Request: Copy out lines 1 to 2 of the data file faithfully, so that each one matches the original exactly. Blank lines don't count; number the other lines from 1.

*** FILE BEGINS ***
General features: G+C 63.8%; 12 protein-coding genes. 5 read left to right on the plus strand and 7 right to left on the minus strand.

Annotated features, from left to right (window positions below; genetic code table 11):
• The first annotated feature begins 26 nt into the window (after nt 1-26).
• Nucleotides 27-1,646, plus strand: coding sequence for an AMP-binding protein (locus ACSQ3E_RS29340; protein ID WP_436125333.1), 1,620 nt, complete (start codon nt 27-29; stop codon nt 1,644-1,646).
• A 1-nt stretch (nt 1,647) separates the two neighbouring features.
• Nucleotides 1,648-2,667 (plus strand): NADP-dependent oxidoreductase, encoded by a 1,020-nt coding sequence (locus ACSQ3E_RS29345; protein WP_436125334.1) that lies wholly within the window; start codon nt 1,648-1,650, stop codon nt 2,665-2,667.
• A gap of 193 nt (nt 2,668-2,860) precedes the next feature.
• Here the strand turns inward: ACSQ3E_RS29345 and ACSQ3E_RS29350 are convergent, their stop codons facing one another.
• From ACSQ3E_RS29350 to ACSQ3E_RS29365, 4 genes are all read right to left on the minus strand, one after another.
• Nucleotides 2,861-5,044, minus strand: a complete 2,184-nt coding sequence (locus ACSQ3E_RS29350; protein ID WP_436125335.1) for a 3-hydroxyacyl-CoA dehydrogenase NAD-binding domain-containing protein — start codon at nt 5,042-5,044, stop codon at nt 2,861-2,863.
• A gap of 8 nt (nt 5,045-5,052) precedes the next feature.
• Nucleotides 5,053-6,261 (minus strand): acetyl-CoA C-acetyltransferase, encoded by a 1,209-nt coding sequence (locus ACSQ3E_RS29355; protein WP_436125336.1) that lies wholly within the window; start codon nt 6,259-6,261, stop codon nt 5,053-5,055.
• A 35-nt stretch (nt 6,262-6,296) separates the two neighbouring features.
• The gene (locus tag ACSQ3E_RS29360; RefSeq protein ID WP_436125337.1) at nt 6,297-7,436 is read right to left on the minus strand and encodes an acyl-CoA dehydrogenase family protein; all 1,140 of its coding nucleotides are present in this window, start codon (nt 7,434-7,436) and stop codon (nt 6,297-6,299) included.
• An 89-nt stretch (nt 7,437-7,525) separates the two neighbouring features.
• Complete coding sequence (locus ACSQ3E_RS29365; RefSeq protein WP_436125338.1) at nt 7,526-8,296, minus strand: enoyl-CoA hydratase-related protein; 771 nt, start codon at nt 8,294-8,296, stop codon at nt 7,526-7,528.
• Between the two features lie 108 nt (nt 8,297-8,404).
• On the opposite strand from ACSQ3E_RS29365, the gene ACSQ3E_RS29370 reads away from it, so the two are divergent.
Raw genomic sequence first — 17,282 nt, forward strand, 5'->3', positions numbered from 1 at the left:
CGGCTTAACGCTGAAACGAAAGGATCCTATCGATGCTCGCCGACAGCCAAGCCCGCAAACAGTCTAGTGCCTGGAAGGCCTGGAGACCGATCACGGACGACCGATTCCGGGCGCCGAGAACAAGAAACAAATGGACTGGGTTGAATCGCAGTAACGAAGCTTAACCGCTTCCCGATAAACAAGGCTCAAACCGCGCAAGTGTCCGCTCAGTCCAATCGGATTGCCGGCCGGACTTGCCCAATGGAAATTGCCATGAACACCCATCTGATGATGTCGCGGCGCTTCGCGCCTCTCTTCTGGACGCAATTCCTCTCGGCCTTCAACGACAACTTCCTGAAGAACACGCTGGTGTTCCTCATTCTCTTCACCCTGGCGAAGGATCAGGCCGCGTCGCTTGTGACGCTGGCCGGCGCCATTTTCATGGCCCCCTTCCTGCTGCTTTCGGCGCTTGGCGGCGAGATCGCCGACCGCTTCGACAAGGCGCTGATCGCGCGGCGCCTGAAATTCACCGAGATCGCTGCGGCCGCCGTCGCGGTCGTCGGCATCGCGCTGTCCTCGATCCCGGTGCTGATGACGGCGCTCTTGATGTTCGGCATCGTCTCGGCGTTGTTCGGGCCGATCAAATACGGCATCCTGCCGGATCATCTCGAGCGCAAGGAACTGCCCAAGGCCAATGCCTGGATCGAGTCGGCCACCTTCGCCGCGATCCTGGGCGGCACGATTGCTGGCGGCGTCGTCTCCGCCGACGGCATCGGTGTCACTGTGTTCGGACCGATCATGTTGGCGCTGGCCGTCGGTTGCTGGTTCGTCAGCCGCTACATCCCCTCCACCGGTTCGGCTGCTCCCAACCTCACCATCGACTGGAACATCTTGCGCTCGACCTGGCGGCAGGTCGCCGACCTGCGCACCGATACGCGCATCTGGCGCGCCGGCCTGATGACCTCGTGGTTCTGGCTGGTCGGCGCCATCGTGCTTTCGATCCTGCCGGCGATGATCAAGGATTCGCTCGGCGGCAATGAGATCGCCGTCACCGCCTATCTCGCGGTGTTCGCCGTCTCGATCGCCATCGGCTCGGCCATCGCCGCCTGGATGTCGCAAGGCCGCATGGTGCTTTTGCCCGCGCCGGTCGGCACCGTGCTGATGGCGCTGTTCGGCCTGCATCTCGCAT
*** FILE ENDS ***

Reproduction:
General features: G+C 63.8%; 12 protein-coding genes. 5 read left to right on the plus strand and 7 right to left on the minus strand.

Annotated features, from left to right (window positions below; genetic code table 11):